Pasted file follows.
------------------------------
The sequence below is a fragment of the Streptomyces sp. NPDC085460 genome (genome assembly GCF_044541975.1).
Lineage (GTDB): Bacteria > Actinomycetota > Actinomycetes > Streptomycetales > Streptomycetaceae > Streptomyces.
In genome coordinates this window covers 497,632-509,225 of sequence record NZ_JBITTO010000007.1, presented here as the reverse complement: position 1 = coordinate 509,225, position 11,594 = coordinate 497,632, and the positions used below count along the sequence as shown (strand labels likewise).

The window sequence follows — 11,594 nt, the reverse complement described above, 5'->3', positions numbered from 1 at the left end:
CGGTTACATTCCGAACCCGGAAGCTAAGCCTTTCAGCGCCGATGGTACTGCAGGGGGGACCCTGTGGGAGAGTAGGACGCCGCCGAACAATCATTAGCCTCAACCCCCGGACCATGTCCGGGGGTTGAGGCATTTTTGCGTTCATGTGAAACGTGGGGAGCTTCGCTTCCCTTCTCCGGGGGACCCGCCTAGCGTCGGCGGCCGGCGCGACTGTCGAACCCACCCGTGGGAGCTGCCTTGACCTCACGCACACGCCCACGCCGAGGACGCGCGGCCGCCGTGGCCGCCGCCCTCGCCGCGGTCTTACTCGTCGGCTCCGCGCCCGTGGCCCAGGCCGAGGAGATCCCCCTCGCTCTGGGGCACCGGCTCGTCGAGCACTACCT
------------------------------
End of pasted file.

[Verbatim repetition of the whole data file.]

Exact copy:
The sequence below is a fragment of the Streptomyces sp. NPDC085460 genome (genome assembly GCF_044541975.1).
Lineage (GTDB): Bacteria > Actinomycetota > Actinomycetes > Streptomycetales > Streptomycetaceae > Streptomyces.
In genome coordinates this window covers 497,632-509,225 of sequence record NZ_JBITTO010000007.1, presented here as the reverse complement: position 1 = coordinate 509,225, position 11,594 = coordinate 497,632, and the positions used below count along the sequence as shown (strand labels likewise).

The window sequence follows — 11,594 nt, the reverse complement described above, 5'->3', positions numbered from 1 at the left end:
CGGTTACATTCCGAACCCGGAAGCTAAGCCTTTCAGCGCCGATGGTACTGCAGGGGGGACCCTGTGGGAGAGTAGGACGCCGCCGAACAATCATTAGCCTCAACCCCCGGACCATGTCCGGGGGTTGAGGCATTTTTGCGTTCATGTGAAACGTGGGGAGCTTCGCTTCCCTTCTCCGGGGGACCCGCCTAGCGTCGGCGGCCGGCGCGACTGTCGAACCCACCCGTGGGAGCTGCCTTGACCTCACGCACACGCCCACGCCGAGGACGCGCGGCCGCCGTGGCCGCCGCCCTCGCCGCGGTCTTACTCGTCGGCTCCGCGCCCGTGGCCCAGGCCGAGGAGATCCCCCTCGCTCTGGGGCACCGGCTCGTCGAGCACTACCT